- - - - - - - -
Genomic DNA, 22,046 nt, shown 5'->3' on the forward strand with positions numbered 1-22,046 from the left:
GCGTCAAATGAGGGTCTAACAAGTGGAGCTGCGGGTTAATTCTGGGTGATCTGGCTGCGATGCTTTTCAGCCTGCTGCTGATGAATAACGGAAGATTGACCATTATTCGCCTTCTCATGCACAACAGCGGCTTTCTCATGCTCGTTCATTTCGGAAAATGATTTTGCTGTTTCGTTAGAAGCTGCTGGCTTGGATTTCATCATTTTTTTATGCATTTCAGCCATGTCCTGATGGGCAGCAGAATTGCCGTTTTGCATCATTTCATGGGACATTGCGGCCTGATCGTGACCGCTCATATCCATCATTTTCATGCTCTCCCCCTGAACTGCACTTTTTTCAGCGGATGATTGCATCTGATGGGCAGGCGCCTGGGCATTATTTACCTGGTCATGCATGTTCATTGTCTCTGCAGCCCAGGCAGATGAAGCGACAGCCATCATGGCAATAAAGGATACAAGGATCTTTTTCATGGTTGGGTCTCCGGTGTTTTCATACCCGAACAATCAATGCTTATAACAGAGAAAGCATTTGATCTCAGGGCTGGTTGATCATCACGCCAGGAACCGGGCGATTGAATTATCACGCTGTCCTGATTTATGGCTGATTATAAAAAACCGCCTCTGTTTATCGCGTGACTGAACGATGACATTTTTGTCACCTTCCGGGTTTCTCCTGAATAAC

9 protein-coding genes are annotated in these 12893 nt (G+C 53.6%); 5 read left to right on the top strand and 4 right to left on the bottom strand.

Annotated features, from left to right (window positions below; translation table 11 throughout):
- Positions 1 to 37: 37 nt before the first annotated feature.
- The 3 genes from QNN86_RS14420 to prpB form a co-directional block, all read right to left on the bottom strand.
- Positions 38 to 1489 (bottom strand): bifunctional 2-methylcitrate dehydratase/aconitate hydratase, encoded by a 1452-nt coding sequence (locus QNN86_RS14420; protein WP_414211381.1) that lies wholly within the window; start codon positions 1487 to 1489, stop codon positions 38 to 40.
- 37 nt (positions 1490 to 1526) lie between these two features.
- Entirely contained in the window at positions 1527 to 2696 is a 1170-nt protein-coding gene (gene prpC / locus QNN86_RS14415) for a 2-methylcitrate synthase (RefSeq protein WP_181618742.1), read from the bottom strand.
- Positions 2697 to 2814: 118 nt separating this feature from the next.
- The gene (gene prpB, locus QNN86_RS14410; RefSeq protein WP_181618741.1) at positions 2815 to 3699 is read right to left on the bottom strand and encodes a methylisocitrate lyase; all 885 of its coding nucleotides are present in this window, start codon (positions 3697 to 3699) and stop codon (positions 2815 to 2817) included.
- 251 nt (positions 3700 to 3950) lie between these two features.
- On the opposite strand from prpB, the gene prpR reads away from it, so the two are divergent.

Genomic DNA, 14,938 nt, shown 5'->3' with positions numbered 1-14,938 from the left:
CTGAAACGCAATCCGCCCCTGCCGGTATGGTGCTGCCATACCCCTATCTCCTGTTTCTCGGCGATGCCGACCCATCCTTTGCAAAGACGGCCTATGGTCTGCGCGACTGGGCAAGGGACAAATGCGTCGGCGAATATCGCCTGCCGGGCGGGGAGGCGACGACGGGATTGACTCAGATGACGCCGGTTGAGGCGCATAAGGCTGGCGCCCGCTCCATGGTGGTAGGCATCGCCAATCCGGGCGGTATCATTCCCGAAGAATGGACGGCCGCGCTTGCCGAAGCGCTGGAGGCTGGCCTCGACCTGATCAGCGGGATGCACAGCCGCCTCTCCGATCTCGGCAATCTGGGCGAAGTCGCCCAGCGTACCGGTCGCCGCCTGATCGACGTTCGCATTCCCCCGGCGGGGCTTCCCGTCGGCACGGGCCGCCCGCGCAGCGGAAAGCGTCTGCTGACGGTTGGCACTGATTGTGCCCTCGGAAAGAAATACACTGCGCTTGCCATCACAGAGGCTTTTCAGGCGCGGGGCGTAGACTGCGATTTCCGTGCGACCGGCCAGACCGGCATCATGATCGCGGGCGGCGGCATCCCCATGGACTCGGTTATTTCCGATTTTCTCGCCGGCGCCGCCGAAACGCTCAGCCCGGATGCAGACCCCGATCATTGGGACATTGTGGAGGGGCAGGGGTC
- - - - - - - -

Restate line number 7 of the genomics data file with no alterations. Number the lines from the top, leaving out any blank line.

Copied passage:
- Positions 38 to 1489 (bottom strand): bifunctional 2-methylcitrate dehydratase/aconitate hydratase, encoded by a 1452-nt coding sequence (locus QNN86_RS14420; protein WP_414211381.1) that lies wholly within the window; start codon positions 1487 to 1489, stop codon positions 38 to 40.